The University is to host a high-profile conference on Russia in the age of Catherine the Great.
The conference will examine the huge changes in Russian society and culture that happened during the Empress’s reign.
It coincides with a major exhibit on the life of Catherine the Great at the National Museum of Scotland.
The conference will be hosted by the University’s Princess Dashkova Centre, which provides a base for Russian research in the UK.
It will take place from 31 August to 1 September.
For further details, see:
The Princess Dashkova Russian Centre is the first centre supported by the Russkiy Mir Foundation to open at a British University.
The Foundation, which is similar to the British Council, promotes Russian culture around the world.
The Centre, which officially opened in 2011, is the best-equipped Russian study centre in the UK.
It houses a library of Russian books, as well as other resources including access to Russian databases and television.
The Centre is named after Princess Ekaterina Dashkova, one of the leading figures of the Russian enlightenment.
Princess Dashkova lived in Edinburgh from 1776 to 1782 while her son attended the University.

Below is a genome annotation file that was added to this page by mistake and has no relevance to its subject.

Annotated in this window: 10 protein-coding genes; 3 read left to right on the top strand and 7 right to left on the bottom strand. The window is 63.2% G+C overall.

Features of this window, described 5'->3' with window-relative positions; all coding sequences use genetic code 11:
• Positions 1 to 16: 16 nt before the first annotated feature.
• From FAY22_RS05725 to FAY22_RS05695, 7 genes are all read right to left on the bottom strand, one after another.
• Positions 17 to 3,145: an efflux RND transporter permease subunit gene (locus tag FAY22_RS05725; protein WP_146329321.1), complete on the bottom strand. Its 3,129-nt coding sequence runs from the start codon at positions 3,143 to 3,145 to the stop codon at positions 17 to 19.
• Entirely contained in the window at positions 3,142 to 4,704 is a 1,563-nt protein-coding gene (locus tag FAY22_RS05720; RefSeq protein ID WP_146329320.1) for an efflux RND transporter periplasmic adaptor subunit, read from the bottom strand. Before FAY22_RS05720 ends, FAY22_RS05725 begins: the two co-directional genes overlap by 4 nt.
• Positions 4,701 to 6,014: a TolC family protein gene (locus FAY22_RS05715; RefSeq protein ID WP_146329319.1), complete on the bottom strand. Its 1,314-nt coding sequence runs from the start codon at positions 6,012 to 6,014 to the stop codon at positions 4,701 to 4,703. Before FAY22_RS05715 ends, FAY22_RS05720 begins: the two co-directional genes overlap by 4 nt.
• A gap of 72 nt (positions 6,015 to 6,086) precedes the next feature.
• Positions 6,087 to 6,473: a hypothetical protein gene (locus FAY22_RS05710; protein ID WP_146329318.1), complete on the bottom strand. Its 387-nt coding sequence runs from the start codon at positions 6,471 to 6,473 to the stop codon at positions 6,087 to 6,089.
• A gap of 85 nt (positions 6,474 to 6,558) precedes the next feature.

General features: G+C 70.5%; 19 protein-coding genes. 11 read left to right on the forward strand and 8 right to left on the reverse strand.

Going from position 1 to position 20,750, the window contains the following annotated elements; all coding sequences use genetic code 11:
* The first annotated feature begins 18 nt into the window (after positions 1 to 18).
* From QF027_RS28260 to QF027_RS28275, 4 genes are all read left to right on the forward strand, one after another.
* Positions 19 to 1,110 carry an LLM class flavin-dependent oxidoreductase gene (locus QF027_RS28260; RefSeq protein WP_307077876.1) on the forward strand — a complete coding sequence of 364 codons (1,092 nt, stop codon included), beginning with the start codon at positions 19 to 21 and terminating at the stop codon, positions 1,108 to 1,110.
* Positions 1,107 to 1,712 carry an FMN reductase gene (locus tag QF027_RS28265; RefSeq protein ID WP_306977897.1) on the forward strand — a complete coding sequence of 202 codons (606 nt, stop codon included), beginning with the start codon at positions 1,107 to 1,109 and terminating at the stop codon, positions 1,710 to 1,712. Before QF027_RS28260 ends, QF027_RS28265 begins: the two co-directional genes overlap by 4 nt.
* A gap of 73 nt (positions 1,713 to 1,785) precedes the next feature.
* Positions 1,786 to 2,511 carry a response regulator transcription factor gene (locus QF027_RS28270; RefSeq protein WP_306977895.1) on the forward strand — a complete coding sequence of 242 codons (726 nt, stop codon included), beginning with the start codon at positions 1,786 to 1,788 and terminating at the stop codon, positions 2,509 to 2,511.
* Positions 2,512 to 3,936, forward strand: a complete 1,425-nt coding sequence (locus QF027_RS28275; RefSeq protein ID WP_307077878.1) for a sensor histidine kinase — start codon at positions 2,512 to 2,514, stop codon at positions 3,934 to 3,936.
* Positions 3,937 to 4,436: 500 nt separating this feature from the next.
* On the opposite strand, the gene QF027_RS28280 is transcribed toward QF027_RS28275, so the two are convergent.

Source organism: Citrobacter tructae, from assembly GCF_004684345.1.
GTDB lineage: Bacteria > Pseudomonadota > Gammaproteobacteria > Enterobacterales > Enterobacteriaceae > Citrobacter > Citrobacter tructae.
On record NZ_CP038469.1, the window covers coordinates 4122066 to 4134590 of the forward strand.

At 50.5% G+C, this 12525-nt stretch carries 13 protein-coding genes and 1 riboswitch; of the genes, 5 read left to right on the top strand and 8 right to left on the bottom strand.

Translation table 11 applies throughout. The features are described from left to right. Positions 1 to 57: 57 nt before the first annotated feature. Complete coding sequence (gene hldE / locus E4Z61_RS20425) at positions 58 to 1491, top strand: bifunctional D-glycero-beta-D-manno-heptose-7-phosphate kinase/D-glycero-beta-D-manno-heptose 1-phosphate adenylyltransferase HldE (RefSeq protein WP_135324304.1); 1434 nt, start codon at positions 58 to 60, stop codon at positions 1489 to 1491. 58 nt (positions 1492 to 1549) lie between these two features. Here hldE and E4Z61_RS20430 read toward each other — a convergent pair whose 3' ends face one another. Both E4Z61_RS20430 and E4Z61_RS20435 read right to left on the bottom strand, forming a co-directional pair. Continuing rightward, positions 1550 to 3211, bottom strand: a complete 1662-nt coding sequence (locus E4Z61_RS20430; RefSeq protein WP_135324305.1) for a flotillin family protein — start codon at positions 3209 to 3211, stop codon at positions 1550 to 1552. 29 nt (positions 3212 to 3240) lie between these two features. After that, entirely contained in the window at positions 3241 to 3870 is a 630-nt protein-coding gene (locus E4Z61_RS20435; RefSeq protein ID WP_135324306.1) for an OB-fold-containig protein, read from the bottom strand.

While in Edinburgh Princess Dashkova lived at the Palace of Holyroodhouse and was close friends with several of Scotland’s brightest enlightenment thinkers.
These included William Robertson, Adam Smith, Hugh Blair and Adam Fergusson.
On returning to Russia she was appointed Director of the Russian Imperial Academy of Sciences in St Petersburg.
She was the first woman in the world to lead a national science academy and founded the Imperial Academy of the Russian Language.
In 1783, as Director of the Imperial Academy of Sciences, she awarded William Robertson, Principal of the University of Edinburgh, with the honorary degree of Doctor of Sacred Theology.
The University is one of most popular destinations for Russian students choosing to study in the UK.
Russian students who choose Edinburgh are following in the footsteps of figures such as Igor Tamm, winner of the Nobel Prize for Physics in 1958, who studied in Edinburgh before the First World War.
The University’s association with Russia dates back to the start of the 18th century when Dr Robert Erskine, an Edinburgh alumnus, was appointed Chief physician to Peter the Great and President of the Medical Chancery.
This article was published on Jul 25, 2012